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Factors predicting the development of early osteoarthritis following lateral tibial plateau fractures: mid-term clinical and radiographic outcomes of 73 operatively treated patients.

https://arctichealth.org/en/permalink/ahliterature265264
Source
Scand J Surg. 2014 Dec;103(4):256-62
Publication Type
Article
Date
Dec-2014
Author
M. Parkkinen
R. Madanat
A. Mustonen
S K Koskinen
M. Paavola
J. Lindahl
Source
Scand J Surg. 2014 Dec;103(4):256-62
Date
Dec-2014
Language
English
Publication Type
Article
Keywords
Adolescent
Adult
Aged
Female
Finland - epidemiology
Follow-Up Studies
Fracture Fixation, Internal
Humans
Knee Joint - physiopathology - radiography
Male
Middle Aged
Osteoarthritis, Knee - epidemiology - etiology - radiography
Prognosis
Range of Motion, Articular
Retrospective Studies
Risk factors
Tibial Fractures - complications - radiography - surgery
Time Factors
Young Adult
Abstract
The indications for operative treatment of lateral tibial plateau fractures are still controversial. The objective of this study was to determine whether residual articular surface depression and valgus malalignment of plated lateral tibial plateau fractures at medium-term follow-up affect the clinical and radiographic outcomes.
A chart review of patients with operatively treated (AO type B3.1) tibial plateau fractures that were admitted to our level I trauma center between 2002 and 2008 was performed. Out of 123 patients, 73 were available to participate in a clinical and radiographic follow-up examination. The mean follow-up time was 54 months. Patients were clinically assessed and completed the Lysholm knee score and Western Ontario and McMaster Universities Osteoarthritis Index. Maximal articular surface depression, radiological mechanical axis, and degree of posttraumatic osteoarthritis were evaluated from standing radiographs.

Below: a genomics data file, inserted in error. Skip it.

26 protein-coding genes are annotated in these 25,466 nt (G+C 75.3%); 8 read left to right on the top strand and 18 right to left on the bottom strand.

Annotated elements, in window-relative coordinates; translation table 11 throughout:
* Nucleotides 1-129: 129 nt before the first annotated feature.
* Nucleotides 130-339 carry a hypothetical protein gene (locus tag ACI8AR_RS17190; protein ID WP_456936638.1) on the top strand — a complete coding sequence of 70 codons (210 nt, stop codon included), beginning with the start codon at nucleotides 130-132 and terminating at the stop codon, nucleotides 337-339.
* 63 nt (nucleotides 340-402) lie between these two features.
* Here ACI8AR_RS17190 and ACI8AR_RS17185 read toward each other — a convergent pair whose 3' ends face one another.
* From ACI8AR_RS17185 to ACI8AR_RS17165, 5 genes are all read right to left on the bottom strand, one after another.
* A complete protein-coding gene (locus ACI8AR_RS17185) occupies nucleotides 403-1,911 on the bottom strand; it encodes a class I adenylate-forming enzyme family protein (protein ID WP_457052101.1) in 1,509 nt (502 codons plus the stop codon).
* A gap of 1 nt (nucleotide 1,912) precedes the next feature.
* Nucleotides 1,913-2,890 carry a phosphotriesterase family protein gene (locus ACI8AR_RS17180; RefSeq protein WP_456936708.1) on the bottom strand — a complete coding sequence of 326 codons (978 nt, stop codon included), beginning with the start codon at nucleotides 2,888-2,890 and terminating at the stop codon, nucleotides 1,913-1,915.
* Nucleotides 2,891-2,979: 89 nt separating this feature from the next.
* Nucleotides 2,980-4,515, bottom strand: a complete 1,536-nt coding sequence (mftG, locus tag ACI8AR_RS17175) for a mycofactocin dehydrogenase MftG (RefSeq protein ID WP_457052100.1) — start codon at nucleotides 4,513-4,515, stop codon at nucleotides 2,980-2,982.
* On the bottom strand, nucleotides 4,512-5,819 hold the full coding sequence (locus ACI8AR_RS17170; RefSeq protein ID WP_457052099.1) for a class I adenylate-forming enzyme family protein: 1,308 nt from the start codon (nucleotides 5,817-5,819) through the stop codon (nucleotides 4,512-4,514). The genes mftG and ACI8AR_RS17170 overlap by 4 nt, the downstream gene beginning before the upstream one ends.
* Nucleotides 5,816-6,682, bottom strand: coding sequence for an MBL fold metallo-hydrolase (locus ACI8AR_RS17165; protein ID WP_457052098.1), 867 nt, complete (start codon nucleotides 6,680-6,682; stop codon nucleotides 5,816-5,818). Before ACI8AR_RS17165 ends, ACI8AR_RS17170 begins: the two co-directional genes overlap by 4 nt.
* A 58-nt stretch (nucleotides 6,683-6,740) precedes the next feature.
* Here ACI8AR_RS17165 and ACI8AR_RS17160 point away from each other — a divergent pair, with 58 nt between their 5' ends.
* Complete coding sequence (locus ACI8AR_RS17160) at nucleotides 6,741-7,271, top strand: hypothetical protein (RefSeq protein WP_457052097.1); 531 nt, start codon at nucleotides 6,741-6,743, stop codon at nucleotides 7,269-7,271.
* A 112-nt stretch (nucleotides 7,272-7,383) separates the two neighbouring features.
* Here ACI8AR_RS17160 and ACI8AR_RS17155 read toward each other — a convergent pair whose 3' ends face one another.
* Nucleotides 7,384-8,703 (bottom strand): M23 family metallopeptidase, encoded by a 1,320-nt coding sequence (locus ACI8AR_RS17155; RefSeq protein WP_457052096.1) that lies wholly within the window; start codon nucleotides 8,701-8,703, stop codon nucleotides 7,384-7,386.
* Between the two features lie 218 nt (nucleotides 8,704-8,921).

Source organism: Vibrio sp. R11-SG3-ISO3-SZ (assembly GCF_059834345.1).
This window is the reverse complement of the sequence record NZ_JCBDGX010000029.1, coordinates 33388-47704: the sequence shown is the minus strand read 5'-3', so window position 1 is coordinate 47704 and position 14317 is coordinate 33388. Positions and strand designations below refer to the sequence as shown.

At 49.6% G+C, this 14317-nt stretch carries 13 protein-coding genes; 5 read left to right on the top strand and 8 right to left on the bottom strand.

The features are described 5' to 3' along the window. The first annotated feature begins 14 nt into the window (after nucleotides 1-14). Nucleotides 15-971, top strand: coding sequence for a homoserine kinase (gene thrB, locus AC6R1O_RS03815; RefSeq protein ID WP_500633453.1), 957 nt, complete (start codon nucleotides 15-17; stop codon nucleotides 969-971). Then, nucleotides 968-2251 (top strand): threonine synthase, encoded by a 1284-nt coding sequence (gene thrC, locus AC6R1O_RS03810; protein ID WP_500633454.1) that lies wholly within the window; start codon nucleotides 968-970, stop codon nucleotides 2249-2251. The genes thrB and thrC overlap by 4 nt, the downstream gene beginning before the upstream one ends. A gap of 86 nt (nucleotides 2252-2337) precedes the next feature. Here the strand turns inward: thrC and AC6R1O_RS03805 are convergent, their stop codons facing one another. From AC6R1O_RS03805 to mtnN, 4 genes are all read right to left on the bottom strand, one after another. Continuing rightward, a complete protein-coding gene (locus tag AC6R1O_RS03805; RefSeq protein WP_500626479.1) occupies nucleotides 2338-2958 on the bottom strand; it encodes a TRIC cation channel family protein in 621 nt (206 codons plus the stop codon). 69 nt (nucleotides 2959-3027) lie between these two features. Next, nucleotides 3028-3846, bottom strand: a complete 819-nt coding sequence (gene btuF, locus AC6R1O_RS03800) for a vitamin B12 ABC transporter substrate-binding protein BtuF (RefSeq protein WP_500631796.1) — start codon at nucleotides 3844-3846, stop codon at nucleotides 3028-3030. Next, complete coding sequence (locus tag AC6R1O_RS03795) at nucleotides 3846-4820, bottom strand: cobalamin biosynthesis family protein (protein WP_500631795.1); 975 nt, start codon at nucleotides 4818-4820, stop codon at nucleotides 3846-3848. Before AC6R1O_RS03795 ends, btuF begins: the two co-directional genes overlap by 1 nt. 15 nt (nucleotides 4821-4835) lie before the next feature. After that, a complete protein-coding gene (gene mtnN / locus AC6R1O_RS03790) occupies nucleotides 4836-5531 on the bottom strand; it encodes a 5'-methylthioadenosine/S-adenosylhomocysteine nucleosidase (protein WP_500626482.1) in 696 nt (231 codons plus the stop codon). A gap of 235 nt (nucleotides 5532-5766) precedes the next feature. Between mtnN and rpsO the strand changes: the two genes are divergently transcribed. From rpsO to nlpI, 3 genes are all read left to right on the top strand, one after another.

Patients with valgus malalignment of 5° or greater at follow-up developed more advanced osteoarthritis (Kellgren-Lawrence grade 3-4) than patients with a normal mechanical axis (p = 0.006). Similarly, patients with articular depression greater than 2 mm at follow-up also developed more advanced osteoarthritis compared to patients with a depression of 2 mm or less (p = 0.001). The degree of valgus malalignment or articular depression had no effect on the Western Ontario and McMaster Universities Osteoarthritis Index or Lysholm scores.